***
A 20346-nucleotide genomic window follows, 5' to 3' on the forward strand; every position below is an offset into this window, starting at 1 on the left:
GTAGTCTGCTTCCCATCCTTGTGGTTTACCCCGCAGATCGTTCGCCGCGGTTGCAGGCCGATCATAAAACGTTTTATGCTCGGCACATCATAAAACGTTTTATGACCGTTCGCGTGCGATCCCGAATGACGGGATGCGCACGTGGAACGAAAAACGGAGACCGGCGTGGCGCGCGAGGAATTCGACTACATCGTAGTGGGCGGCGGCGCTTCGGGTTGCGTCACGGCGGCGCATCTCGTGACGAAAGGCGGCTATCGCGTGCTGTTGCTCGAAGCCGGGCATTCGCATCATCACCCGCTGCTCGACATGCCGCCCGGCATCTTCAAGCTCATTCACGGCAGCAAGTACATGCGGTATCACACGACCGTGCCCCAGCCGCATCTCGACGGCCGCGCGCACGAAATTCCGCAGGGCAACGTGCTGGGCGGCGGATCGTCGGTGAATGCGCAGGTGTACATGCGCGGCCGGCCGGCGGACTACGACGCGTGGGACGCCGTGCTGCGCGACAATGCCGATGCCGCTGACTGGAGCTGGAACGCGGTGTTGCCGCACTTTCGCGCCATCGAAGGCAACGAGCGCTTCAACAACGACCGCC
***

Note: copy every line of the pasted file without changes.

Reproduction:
A 20346-nucleotide genomic window follows, 5' to 3' on the forward strand; every position below is an offset into this window, starting at 1 on the left:
GTAGTCTGCTTCCCATCCTTGTGGTTTACCCCGCAGATCGTTCGCCGCGGTTGCAGGCCGATCATAAAACGTTTTATGCTCGGCACATCATAAAACGTTTTATGACCGTTCGCGTGCGATCCCGAATGACGGGATGCGCACGTGGAACGAAAAACGGAGACCGGCGTGGCGCGCGAGGAATTCGACTACATCGTAGTGGGCGGCGGCGCTTCGGGTTGCGTCACGGCGGCGCATCTCGTGACGAAAGGCGGCTATCGCGTGCTGTTGCTCGAAGCCGGGCATTCGCATCATCACCCGCTGCTCGACATGCCGCCCGGCATCTTCAAGCTCATTCACGGCAGCAAGTACATGCGGTATCACACGACCGTGCCCCAGCCGCATCTCGACGGCCGCGCGCACGAAATTCCGCAGGGCAACGTGCTGGGCGGCGGATCGTCGGTGAATGCGCAGGTGTACATGCGCGGCCGGCCGGCGGACTACGACGCGTGGGACGCCGTGCTGCGCGACAATGCCGATGCCGCTGACTGGAGCTGGAACGCGGTGTTGCCGCACTTTCGCGCCATCGAAGGCAACGAGCGCTTCAACAACGACCGCC